Michigan Tech, Northern Michigan, and Lake Superior State Universities are continuing to move towards resuming in-person classes in the fall and providing resources for their communities.
The No-Penalty Property Tax Extension was passed by a wide, bi-partisan vote in both the House and the Senate this week.
If signed by the Governor, taxpayers have until August 28, 2020 to file for the extension. Learn more here.
The EIDL program has reopened!
The U.S. Small Business Administration has reopened the Economic Injury Disaster Loan (EIDL) and EIDL Advance Program to further meet the needs of small businesses and nonprofits. Those who have not applied previously are encouraged to do so. Contrary to early federal guidance, the SBA has affirmed that there is an opportunity to receive both the PPP and EIDL loan and advance. Apply here.
PPP closes at end of June
The Paycheck Protection Program is closing on June 30, 2020. If a small business has used all of the funds for required expenses, forgiveness applications are available here. The Michigan SBDC representatives are available to assist with guidance through the process.
SBA debt relief reminders
Any small business that has an SBA guaranteed loan does not have to make payments for 6 months. This SBA program pays principal and interest automatically on all small business SBA guaranteed loans. Additionally, if a small business receives an SBA guaranteed loan prior to September 27, 2020, the first 6 months of the principal and interest will be paid. This program does not apply to PPP or EIDL loans. Find more information on SBA Debt Relief here.
President Donald Trump made a stop just across the Michigan border, in Marinette, to visit Fincantieri Marinette Marine (FMM). The organization is ramping up for production after being awarded an $800 million contract to build a new guided missile frigate for the U.S. Navy. FMM was also offered the option to build and deliver up to 10 ships. If exercised, the cumulative value of the contract is estimated to be $5.5 billion. FMM anticipates adding up to 1,000 jobs to the organization, in addition to subcontractors and other impacts that will bring economic well-being to the region.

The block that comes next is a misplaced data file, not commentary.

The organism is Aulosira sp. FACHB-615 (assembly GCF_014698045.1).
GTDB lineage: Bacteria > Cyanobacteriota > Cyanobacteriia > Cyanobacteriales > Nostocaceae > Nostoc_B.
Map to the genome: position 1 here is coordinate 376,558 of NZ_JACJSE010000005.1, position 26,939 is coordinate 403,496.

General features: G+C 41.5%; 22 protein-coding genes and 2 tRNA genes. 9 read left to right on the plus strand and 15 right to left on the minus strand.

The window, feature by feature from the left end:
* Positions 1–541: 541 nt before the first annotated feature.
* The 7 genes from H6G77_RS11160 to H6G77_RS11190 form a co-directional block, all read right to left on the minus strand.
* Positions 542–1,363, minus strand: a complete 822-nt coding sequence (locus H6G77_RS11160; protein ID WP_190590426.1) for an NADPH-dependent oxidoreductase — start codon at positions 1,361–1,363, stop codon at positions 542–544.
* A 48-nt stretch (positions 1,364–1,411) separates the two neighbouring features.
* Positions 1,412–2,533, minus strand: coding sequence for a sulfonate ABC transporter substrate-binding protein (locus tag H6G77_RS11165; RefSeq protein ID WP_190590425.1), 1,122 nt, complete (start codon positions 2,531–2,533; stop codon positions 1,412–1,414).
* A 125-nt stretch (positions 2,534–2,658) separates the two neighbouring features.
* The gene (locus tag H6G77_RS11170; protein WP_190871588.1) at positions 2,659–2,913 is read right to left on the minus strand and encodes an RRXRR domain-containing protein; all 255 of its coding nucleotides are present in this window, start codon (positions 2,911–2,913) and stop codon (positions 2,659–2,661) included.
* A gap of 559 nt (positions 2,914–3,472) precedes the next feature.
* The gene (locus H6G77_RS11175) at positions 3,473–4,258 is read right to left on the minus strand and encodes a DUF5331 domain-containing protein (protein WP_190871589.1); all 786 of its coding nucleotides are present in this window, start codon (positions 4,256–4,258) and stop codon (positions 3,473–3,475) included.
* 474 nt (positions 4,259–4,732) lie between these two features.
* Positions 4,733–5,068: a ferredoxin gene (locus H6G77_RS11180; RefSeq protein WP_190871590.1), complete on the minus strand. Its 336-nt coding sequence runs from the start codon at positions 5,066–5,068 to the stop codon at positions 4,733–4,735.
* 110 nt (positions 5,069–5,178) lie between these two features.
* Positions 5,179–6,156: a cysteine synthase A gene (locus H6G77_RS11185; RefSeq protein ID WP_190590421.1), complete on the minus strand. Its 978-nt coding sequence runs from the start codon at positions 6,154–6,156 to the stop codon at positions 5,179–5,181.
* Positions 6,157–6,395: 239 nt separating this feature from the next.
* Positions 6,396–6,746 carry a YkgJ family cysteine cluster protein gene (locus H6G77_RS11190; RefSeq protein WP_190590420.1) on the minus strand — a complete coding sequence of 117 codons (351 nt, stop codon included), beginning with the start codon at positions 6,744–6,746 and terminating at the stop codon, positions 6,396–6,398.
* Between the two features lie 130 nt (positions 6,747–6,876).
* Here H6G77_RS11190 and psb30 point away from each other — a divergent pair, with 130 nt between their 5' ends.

As further proven by community testing, cases remain low as the region continues to reopen and attract more visitors. On June 13-14, the Michigan National Guard tested 298 citizens in Chippewa County – all were negative. In the same weekend, 988 samples were collected in Marquette – only 2 were positive. The same testing was conducted in Schoolcraft County with the results forthcoming. Find the most recent fact sheet here.
“Fundamentally, we’re built for this kind of ‘all in this together’ scenario. We have hard-working, family- and community- focused people. At a really uncertain time, it feels good to be able to help, in whatever way we can,” said Todd Brassard, VP/COO of Calumet Electronics.
When COVID-19 hit, Calumet Electronics proved that solidarity doesn’t need to be about proximity. As soon as their first rush order came in for the ventilator PCB, the company knew they had to join the fight against COVID-19. In a short amount of time, the team figured out how to fulfill rush orders while maintaining pre-existing schedules for other essential clients, taking an all-hands-on-deck approach. Read more here.